I read 5,532 pages across 29 books
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Barker tells the tale quickly and succinctly of the Iceni tribe under the leadership of Queen Boudicca. Her bravery, courage, and need for revenge did not save her people, but will live on in history and tradition as the most incredible stand of the Celtic people against tyranny. They fought and died for freedom.
Why is it that when we conjure up the term “adult fairy tale” the erotic comes to mind rather than the esoteric, classical, or mystical? Do naught legends and myths for all age groups, sung by repetition and rhyme for centuries by traveling Bards, have a certain moral code and morale?
Being whimsical and child-like by nature, I dream that I’m talking, dancing and singing with the wee people, ethereal spirits, and creatures of the forests in the most dignified and respectful manner possible. I am so delighted by “Tales From The Garden” because author Sally Cronin depicts her characters with utmost courtesy and responsibility. These are truly the fairy tales of folklore from long ago, telling their ancient stories up to and including the modern era in which we live.
Such are the stone guardians of a Spanish garden where the statues have watched over and protected the fairy kingdom of Magia under the expanse of a regal magnolia tree for countless decades and centuries. Cronin richly tells how each masterpiece was created, some shaped and carved by craftsmen, artists and masons; some flesh-and-blood lost, dismayed or ill-treated humans, animals, and birds as well as long forgotten mythical creatures magically transformed by the fairies.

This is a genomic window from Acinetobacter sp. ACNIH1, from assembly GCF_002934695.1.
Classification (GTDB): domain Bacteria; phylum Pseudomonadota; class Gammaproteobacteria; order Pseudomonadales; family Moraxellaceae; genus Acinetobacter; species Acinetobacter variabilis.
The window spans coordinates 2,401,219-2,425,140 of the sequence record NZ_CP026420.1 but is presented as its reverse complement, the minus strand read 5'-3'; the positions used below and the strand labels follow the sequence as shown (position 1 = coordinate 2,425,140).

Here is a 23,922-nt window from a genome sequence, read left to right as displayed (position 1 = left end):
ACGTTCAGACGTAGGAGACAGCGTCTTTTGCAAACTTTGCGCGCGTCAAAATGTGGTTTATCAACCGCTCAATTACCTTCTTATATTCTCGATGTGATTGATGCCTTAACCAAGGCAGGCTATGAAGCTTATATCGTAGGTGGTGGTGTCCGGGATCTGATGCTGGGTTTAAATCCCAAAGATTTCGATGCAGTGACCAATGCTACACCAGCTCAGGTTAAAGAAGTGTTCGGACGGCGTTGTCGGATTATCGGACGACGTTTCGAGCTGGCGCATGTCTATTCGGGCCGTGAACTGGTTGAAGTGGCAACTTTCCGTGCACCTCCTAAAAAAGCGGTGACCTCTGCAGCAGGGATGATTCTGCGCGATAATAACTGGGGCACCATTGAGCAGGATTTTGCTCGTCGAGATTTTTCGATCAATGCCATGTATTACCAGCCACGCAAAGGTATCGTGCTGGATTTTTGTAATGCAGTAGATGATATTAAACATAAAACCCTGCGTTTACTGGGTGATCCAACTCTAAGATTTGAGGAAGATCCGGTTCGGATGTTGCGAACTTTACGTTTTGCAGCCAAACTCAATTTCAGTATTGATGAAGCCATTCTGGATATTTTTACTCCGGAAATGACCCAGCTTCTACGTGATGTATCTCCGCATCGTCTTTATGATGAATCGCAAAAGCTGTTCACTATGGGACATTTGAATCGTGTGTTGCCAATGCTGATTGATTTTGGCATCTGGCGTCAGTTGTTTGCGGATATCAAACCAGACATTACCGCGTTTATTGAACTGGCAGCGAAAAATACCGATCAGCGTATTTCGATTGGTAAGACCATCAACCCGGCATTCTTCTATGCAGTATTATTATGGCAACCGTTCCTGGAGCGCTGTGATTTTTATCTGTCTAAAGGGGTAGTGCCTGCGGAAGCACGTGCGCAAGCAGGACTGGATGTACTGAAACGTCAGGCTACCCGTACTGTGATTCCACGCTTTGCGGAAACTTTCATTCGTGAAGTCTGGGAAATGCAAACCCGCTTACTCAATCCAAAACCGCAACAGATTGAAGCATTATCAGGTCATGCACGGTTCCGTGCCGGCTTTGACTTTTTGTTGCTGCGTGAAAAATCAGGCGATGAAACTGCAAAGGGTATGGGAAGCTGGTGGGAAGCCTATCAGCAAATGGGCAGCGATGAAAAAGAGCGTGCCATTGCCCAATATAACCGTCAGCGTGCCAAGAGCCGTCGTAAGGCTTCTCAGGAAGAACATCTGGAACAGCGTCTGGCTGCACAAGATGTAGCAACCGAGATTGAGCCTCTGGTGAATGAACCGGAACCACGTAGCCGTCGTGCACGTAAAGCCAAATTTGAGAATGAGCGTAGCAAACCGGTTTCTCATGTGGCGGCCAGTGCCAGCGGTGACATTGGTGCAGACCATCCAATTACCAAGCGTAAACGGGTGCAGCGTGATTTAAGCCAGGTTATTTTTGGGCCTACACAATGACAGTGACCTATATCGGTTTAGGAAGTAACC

Sally Cronin’s creative little book packs a huge message on life, love, respect and honor.
I don’t know whether to refer to Cronin’s delightful, endearing tales as Literary, Poetic Prose, or the Songs and Lyrics of the wind, the sun, and the moon as each and every glorious sunrise and sunset allows the stones to come to life at night. They flourish under the last emperor and old master, Moyhill Royal Flush, or Sam as the stalwart wardens call him, whom they respect and adore even long after the master’s lifespan is over; it being so much less than their own. But Sam has his own royal stone plaque.
I’ll cite but few of Cronin’s Creatures so as not to spoil the stories of the eloquent, meaningful cast of characters. Just keep your eye on the dwarf band with the pearly girl vocalist and rabbit backup singer, who are prone to be devilish tricksters as surely as modern musicians. All in good fun, of course. Be ever watchful of the witch who feeds the ducks and swans, only to have them end up in her large pot to be deep fried. ‘Tis said she has a new broom. Before you depart the spacious garden pay homage to the Queen of the fairies and her new young prince husband. The Queen will tell you all about her previous wayward King. Her majesty finally giving the stone-frozen, banished King happiness and love in the modern world after eons of silent reflection, transforming him and his ever-watchful paramour to our lot with warmth, breath and death as humankind. And be sure not to miss the summer Fairy Ball!